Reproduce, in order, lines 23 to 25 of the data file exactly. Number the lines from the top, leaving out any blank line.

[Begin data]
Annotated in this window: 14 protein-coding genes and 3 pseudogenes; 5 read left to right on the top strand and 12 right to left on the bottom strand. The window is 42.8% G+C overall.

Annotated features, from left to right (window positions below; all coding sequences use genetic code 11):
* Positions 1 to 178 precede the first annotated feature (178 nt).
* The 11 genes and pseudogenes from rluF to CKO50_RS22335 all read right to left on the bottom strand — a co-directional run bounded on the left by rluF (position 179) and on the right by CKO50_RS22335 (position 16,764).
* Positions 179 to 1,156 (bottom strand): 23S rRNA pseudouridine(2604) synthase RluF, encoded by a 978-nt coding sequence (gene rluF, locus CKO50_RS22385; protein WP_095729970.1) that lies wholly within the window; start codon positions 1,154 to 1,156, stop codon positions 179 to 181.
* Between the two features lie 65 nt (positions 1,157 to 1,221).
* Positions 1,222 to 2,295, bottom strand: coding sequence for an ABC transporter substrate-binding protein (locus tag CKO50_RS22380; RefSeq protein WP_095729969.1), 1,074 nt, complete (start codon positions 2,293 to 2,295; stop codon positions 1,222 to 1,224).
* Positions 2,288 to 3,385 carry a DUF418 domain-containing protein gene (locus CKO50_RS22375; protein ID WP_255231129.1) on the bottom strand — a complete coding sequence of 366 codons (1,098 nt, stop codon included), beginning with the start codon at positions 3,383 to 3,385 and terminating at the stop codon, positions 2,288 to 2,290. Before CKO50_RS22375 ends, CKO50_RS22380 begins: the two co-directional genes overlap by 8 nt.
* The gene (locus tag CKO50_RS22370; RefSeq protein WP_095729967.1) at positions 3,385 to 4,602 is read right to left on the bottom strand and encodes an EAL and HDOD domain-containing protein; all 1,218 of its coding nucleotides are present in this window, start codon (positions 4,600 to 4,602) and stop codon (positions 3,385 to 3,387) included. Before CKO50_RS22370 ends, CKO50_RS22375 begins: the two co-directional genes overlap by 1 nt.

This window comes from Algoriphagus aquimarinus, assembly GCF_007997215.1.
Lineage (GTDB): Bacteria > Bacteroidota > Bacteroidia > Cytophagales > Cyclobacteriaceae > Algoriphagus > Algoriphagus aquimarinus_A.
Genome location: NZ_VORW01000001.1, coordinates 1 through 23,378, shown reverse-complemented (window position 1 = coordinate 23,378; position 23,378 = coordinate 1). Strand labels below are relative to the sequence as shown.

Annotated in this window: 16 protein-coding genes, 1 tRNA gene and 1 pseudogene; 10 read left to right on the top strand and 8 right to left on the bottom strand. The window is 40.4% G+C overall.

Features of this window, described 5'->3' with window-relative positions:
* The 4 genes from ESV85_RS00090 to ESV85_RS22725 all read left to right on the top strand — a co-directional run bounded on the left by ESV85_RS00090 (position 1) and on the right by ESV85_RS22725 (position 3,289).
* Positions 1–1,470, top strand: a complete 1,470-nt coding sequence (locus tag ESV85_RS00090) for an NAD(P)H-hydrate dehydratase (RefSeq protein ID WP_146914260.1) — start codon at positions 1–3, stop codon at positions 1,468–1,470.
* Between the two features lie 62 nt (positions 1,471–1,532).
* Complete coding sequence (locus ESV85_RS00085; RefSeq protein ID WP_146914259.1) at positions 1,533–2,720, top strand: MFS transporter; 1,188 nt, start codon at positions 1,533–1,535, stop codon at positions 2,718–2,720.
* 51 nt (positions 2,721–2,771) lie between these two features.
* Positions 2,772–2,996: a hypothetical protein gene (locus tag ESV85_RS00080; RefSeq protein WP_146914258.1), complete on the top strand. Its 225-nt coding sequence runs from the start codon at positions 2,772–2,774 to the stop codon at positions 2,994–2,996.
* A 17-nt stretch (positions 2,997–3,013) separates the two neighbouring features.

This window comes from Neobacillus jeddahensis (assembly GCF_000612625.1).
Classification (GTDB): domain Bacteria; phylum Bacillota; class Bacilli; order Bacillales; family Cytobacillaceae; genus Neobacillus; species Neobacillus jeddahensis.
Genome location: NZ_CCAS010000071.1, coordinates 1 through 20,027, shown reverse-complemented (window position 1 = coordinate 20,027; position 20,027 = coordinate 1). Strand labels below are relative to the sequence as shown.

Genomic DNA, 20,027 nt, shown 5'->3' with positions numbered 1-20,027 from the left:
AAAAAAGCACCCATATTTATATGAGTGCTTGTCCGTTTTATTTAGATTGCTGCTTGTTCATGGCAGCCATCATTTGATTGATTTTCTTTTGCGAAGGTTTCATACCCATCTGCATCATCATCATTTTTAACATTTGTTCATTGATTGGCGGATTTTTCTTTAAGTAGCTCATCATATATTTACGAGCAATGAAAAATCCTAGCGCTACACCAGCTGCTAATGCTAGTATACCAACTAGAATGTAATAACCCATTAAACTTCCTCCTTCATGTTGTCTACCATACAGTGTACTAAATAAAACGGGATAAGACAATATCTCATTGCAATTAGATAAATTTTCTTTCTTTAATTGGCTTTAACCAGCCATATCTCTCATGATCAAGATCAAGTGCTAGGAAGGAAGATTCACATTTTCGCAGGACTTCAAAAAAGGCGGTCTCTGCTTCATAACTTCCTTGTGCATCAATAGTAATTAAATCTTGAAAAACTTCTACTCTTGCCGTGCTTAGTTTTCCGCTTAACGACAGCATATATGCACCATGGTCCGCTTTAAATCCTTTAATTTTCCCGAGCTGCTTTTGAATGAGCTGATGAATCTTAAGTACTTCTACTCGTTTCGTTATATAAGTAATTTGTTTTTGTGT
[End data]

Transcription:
Classification (GTDB): domain Bacteria; phylum Bacillota; class Bacilli; order Bacillales; family Cytobacillaceae; genus Neobacillus; species Neobacillus jeddahensis.
Genome location: NZ_CCAS010000071.1, coordinates 1 through 20,027, shown reverse-complemented (window position 1 = coordinate 20,027; position 20,027 = coordinate 1). Strand labels below are relative to the sequence as shown.

Genomic DNA, 20,027 nt, shown 5'->3' with positions numbered 1-20,027 from the left: